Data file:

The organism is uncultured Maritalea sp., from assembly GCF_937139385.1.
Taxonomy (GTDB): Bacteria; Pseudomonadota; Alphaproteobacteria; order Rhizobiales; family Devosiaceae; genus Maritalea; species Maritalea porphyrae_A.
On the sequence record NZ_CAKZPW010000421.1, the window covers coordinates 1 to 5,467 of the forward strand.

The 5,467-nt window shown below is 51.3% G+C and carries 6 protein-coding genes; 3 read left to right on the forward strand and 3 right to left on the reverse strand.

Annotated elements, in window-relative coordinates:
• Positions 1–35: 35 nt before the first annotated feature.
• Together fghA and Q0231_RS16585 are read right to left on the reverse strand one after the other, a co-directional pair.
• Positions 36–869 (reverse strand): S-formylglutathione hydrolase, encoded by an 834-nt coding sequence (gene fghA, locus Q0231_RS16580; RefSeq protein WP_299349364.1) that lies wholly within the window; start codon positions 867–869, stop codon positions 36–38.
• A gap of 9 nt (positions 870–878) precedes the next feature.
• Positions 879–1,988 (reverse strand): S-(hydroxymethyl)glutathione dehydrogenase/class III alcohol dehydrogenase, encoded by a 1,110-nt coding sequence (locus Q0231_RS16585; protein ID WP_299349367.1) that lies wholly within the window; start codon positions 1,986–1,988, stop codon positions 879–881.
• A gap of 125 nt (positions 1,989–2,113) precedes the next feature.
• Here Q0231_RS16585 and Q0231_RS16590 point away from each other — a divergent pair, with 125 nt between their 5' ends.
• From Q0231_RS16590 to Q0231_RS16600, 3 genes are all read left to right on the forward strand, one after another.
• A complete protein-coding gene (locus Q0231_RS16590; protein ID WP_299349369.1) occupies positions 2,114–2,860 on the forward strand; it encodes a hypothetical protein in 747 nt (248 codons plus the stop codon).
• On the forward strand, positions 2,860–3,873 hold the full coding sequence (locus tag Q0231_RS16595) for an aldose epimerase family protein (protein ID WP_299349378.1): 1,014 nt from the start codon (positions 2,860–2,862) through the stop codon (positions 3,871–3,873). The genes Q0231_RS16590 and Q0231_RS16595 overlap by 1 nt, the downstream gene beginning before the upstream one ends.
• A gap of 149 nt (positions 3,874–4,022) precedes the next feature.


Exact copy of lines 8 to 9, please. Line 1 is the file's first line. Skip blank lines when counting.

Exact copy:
• Positions 36–869 (reverse strand): S-formylglutathione hydrolase, encoded by an 834-nt coding sequence (gene fghA, locus Q0231_RS16580; RefSeq protein WP_299349364.1) that lies wholly within the window; start codon positions 867–869, stop codon positions 36–38.
• A gap of 9 nt (positions 870–878) precedes the next feature.